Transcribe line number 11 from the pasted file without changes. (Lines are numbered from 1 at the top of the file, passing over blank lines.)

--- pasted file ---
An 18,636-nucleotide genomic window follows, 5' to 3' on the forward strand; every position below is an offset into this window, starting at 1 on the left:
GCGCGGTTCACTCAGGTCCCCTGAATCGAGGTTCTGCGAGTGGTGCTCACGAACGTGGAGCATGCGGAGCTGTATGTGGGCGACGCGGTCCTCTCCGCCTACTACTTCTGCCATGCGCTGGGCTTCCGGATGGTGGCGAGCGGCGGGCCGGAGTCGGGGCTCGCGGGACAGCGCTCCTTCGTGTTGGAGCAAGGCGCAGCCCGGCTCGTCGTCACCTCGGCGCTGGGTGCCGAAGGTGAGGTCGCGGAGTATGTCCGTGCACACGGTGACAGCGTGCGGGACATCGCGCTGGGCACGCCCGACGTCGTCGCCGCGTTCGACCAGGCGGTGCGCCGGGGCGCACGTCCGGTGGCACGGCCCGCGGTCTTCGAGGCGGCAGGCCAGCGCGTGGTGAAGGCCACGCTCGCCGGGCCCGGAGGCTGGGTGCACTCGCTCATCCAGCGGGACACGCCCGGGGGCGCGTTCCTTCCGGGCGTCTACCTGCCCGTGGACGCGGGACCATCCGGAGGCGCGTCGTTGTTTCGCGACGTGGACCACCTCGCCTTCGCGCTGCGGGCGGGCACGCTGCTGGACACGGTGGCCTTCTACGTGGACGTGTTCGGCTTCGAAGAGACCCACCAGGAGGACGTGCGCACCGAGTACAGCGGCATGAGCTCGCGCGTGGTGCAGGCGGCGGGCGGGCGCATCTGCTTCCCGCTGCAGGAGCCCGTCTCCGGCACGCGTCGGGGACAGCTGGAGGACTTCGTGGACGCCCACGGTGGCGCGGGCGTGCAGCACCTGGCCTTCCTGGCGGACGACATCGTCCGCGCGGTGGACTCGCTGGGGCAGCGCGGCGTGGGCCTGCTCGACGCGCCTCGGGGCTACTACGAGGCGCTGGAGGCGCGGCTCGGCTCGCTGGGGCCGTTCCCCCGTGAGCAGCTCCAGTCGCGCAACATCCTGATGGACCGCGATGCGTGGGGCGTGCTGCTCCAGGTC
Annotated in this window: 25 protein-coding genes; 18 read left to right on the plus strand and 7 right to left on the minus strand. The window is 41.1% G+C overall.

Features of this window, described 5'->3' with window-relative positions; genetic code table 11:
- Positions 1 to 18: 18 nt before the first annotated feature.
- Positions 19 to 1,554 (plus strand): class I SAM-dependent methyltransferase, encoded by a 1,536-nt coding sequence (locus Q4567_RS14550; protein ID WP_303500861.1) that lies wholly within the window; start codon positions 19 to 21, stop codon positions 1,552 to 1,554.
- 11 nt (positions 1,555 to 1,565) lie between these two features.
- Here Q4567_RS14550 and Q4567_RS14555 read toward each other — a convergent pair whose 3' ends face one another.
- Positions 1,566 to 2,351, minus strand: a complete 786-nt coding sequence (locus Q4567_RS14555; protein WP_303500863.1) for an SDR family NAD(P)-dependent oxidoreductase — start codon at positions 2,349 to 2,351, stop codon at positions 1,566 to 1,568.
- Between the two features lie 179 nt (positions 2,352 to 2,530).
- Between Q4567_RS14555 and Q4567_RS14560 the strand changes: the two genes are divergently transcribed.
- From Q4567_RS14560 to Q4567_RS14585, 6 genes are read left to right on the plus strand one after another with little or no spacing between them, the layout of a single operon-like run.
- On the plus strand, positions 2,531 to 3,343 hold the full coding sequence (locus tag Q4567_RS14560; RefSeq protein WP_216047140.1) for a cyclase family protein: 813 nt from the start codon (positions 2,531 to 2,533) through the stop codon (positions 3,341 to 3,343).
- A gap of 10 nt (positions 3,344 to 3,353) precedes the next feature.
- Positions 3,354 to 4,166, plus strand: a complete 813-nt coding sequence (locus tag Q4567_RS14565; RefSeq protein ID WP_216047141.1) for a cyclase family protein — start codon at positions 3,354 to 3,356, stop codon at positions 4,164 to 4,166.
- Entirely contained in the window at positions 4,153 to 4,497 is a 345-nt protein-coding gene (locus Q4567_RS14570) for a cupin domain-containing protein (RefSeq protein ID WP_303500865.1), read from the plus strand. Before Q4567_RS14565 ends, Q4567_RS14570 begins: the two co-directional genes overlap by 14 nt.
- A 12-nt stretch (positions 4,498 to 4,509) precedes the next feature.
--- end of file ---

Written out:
- Between Q4567_RS14555 and Q4567_RS14560 the strand changes: the two genes are divergently transcribed.